Now, I have played TERA before, and it isn’t a game I have returned to with regularity, though I do still return and dabble. Interestingly enough, after this experience, I learned that things might have been different had I been playing the game on console.
As much as I didn’t really like and wasn’t used to movement (I didn’t get the hang of looking the direction I wanted to), I really enjoyed the combat with the controller during my demo. I discovered actually preferred TERA’s combat on the controller than on the keyboard, so I agree the dev’s words: “It’s TERA’s true action combat that makes it such a great fit for consoles and game pad controls.”
When I visited the En Masse offices during PAX West, it was a crash course in learning how to use a controller — which I haven’t picked up in years — as I was introduced to Closers, an episodic anime online RPG. The game has five different characters players can choose from from the Black Lambs, each with its own personality and dialogue with all the NPCs. For my hands-on, I played Seha (a melee swordsman), but there is also Sylvi, Yuri, Misteltein, and J.
Devs noted that the story of Closers is very important; the game itself is story-driven. The characters are all teens with psychic abilities brought together as a team to fight back the interdimensional monsters that are pouring into New Seoul (Old Seoul was devastated during the last invasion) through portals.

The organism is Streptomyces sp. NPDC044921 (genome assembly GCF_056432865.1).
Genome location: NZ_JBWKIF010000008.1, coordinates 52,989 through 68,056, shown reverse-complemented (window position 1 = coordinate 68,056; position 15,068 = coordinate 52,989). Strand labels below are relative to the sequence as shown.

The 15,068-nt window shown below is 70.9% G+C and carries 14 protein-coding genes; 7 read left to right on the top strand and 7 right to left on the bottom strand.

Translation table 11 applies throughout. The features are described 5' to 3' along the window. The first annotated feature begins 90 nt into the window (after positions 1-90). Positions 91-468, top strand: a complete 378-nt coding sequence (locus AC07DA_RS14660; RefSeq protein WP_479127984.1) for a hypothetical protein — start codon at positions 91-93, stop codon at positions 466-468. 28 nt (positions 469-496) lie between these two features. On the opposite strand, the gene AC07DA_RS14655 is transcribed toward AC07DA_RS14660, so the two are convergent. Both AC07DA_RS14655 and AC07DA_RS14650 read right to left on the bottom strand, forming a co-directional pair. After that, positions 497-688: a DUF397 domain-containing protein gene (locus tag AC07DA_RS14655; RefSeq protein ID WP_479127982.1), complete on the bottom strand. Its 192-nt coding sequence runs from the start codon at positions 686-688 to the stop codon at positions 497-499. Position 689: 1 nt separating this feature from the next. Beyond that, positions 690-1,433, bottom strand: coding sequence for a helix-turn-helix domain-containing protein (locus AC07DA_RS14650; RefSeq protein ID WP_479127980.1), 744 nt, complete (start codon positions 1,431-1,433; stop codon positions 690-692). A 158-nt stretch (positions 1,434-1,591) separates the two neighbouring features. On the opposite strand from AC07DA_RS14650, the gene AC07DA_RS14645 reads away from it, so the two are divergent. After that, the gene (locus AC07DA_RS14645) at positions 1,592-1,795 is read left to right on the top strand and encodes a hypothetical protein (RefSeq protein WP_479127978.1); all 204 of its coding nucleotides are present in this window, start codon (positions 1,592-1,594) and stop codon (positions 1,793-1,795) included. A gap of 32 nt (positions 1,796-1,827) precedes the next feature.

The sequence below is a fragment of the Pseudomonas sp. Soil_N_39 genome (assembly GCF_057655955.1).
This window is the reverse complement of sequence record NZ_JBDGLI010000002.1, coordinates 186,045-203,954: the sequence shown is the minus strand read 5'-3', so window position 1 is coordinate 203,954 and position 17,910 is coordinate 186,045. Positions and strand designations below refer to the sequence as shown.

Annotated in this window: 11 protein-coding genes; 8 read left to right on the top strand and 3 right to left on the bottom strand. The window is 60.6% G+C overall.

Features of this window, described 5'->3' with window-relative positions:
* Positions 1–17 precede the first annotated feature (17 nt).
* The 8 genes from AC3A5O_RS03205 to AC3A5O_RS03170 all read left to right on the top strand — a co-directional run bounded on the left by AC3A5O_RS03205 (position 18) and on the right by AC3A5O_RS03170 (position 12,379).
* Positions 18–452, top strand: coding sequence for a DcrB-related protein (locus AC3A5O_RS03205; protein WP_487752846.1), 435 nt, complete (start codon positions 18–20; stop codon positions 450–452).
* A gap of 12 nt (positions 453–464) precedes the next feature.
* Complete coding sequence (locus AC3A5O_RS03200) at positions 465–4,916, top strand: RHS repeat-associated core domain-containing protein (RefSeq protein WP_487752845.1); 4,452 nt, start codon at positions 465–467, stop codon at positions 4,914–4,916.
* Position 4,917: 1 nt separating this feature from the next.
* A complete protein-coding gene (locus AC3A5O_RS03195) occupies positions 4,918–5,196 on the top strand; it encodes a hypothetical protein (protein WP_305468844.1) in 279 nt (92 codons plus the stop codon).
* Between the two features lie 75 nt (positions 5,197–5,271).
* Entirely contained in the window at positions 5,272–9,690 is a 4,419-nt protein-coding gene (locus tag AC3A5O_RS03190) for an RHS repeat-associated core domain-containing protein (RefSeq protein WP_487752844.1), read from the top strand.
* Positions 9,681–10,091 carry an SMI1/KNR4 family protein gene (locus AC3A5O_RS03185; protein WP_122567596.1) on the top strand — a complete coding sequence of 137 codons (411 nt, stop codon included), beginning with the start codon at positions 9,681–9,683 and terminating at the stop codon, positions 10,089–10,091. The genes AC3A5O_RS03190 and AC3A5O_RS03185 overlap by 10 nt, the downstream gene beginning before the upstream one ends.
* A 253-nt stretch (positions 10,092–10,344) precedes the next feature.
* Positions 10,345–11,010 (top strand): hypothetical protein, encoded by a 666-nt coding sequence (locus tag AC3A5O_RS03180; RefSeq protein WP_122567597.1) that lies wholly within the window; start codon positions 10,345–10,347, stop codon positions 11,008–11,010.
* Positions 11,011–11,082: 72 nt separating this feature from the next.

These portals, of course, need closing.
If I had to pick a PAX West booth to give an award to for sheer fun factor, it would go to Digital Extremes’ new board/card/computer game combo The Amazing Eternals. (I’m not alone: The booth also got an award from a magazine!) The retro bowling alley vibe — complete with bowling shirts, orange shag carpet, and wood paneling — combined with the awesome old TV console frames on the monitors just screamed funky and fun.
Did that same vibe translate into the game? Yup. It was prevalent when I got to dive in and try a couple of matches. Admittedly, the first one was less fun, but that’s because I jumping in totally blind; the enjoyment spiked up quite a bit more after talking with Lead Game Designer Allen Goode and actually learning about the game. And now you, too, will have that same info so you can have a blast in your matches — or at least know better what’s going on!
I admit that before PAX West 2017, I hadn’t logged into Defiance in a long, long time. I couldn’t even say how long. Even so, I still have very fond memories of the hellbugs (isn’t it just so cute the way they try to eat off your face?), so I was intrigued to see where the game was nowadays. How is it doing? Where is it going?
I met with Executive Producer Matthew Pettit, who hooked me up with a character in-game for some high-level Arkfall hunting while we talked about recent updates and future plans for the open-world MMO shooter.
“I can tell you it’s going to be a very exciting year for Defiance,” Pettit told me. And after listening and playing, I think the game is definitely worth keeping an eye on — or maybe even jumping in right now.
Although I’d recently played a bit of Dauntless, I was looking forward to my hands-on at PAX West. That’s because I was primed to see — and hopefully face — a new behemoth. I also spoke with Phoenix Labs’ Encounter Designer Reid Buckmaster about development, reception of the game at the convention, plans moving forward, and of course, behemoths.